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Lots of Changes in the New Year

J Terwilliger 2014
James P. Terwilliger, PhD, CFP®
Senior Vice President, Senior Planning Advisor
[email protected]
(585) 419-0670 x50630

Many of the numbers coming out of Washington that impact our tax and retirement planning lives are different in 2019, just as they tend to be every year. “Chained” Consumer Price Index (CPI) is now used to adjust most tax-related numbers. 

Chained CPI is generally lower than CPI. For 2019, it is about 2%. While the difference is subtle, use of this factor makes annual tax-related adjustments less favorable for taxpayers. 

Federal Tax Numbers 

Seven tax brackets, ranging from 10% to 37%, were carried over from the 2018 tax year. In 2019, the taxable income range within each of the seven brackets will increase by about 2%. This will result in a modestly-lower tax bill for a given taxable income compared to 2018. 

The standard deduction was increased by $200 for single taxpayers and by $400 for married filing jointly. Additional deductions are still available for those who are blind and/or age 65 and older. 

The federal gift and estate tax exclusion increased 2% from $11.18 million to $11.40 million. The portability provision remains, allowing a married couple to shield $22.8 million from federal estate taxation. The annual gift tax exclusion remains at $15,000. 

Two Tax Provisions Changed 

Provisions ending in 2019 include: 1) the ability to treat alimony payments as a deduction for the payer and as taxable income for the payee for divorces finalized after 2018 and 2) the ability to deduct medical expenses exceeding 7.5% of Adjusted Gross Income (AGI). The medical deduction threshold starting in 2019 is 10% of AGI.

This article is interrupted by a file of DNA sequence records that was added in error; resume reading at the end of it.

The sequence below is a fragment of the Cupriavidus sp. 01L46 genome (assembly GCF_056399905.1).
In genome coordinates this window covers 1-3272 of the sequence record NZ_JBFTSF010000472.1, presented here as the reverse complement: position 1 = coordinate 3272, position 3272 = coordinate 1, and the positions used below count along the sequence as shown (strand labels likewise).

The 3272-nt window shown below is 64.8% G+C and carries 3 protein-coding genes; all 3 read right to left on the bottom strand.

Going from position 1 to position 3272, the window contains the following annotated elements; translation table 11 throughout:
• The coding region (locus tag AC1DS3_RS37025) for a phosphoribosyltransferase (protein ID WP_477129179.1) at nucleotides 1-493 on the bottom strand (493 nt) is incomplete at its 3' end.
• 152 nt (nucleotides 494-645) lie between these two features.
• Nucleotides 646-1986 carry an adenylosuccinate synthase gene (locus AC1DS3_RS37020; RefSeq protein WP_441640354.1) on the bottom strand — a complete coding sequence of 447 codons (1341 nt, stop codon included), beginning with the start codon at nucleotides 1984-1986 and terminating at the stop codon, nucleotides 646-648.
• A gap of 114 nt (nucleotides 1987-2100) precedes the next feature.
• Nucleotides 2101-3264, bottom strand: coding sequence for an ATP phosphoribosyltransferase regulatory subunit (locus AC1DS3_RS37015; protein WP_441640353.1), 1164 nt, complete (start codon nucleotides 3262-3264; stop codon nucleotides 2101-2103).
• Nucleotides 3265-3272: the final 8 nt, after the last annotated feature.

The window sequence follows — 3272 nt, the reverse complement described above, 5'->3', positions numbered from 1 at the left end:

Retirement Accounts 

Several contribution limits were increased for 2019. The increase is $500 for 401(k)/403(b)/457, Traditional/Roth IRA, and SIMPLE IRA plans. Catch-up contribution limits are unchanged from 2018. 

Social Security and Medicare 

Inflation adjustments for Social Security benefits are based on actual CPI (not chained). The 2018-to-2019 benefits increase is 2.8% - the highest since 2012. The ceiling on wages taxed for Social Security purposes increased 3.5% from $128,400 to $132,900. While this will not make current high-income workers happy, the good news is that it will pump additional funding into the system. 

Medicare premium increases were modest. Combined Part B and Part D monthly premium costs increased by 90 cents to $1.50 in the first five Medicare premium tiers. A 6th higher-premium tier was added for a Modified AGI threshold of $500,000 single and $750,000 married filing jointly. Again, this will not make high-income retirees happy but will help keep the program solvent at least for the near term. Medicare premiums for 2019 are based on 2017 Modified AGIs. 

Don’t confuse these new 2019 numbers when preparing your 2018 taxes. They will come into play in 2020 when you prepare your 2019 income taxes. 


Consult with your tax professional and CNB Wealth Advisor.

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Tax information presented is not to be considered as tax advice and cannot be used for the purpose of avoiding tax penalties. Canandaigua National Bank & Trust does not provide tax, legal, or accounting advice. Please consult your personal tax advisor, attorney, or accountant for advice on these matters.